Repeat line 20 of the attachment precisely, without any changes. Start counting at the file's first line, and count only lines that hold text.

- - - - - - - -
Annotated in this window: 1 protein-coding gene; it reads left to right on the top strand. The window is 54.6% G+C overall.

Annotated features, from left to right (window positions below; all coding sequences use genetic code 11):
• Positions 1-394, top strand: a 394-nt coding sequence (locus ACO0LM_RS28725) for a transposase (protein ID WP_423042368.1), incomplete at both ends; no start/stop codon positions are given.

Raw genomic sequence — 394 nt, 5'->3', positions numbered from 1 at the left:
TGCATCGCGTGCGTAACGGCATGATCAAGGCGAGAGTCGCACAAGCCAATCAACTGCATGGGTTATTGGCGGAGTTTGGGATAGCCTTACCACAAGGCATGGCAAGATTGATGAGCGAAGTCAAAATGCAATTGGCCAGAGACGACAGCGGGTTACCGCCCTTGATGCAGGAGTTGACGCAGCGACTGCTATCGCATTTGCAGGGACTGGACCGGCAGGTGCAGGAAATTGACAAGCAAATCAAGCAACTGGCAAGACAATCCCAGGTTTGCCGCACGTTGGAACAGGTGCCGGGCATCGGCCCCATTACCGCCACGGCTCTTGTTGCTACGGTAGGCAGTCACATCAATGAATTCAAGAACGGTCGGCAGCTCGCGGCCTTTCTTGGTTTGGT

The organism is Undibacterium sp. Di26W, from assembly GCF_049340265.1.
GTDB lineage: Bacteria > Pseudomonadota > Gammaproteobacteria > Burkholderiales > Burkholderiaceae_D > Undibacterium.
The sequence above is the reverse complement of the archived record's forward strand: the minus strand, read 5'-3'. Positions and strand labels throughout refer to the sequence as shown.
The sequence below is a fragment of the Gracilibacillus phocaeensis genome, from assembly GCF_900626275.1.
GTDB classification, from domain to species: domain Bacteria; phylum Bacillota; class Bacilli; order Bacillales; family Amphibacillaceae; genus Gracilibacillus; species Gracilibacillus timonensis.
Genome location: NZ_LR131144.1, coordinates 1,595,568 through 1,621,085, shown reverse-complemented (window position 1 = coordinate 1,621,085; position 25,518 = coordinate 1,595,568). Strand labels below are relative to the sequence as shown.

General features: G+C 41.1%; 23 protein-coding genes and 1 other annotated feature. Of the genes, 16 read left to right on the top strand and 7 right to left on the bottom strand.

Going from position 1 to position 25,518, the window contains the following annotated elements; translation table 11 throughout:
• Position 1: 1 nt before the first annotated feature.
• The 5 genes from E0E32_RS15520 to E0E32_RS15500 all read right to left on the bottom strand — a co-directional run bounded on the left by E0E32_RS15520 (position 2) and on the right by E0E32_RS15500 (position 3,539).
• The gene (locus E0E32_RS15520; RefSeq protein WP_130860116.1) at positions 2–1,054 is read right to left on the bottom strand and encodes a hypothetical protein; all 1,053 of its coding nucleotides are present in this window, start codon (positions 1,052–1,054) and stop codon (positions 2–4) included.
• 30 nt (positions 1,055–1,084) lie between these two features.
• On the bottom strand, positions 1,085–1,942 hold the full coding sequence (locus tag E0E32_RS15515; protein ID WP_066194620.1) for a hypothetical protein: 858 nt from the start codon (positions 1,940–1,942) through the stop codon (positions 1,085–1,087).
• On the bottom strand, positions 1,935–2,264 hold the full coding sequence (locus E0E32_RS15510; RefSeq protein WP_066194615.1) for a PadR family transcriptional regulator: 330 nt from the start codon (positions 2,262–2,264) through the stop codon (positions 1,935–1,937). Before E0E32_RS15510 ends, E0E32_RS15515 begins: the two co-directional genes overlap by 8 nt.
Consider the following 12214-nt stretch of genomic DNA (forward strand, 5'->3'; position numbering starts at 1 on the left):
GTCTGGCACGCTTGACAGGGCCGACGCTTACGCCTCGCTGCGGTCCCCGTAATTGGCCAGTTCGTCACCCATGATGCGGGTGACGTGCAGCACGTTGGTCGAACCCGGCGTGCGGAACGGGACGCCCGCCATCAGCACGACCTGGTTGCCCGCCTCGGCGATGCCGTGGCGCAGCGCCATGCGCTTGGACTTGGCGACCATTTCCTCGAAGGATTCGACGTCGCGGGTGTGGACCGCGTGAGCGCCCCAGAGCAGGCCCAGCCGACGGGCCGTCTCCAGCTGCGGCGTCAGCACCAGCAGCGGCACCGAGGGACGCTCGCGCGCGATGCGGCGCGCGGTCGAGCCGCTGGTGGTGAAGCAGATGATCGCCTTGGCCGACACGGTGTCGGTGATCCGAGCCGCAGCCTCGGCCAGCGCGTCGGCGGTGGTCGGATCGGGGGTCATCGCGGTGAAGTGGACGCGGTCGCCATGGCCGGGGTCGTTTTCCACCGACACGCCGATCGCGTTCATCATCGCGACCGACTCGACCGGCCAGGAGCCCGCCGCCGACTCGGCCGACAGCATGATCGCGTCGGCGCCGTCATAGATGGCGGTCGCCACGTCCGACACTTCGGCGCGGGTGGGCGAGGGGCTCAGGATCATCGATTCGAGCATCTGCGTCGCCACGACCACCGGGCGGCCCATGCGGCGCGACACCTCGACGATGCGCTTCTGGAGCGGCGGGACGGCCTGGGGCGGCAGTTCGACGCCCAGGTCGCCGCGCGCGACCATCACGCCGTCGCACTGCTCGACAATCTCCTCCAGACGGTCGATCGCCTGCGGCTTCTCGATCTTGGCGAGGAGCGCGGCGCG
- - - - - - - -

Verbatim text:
Consider the following 12214-nt stretch of genomic DNA (forward strand, 5'->3'; position numbering starts at 1 on the left):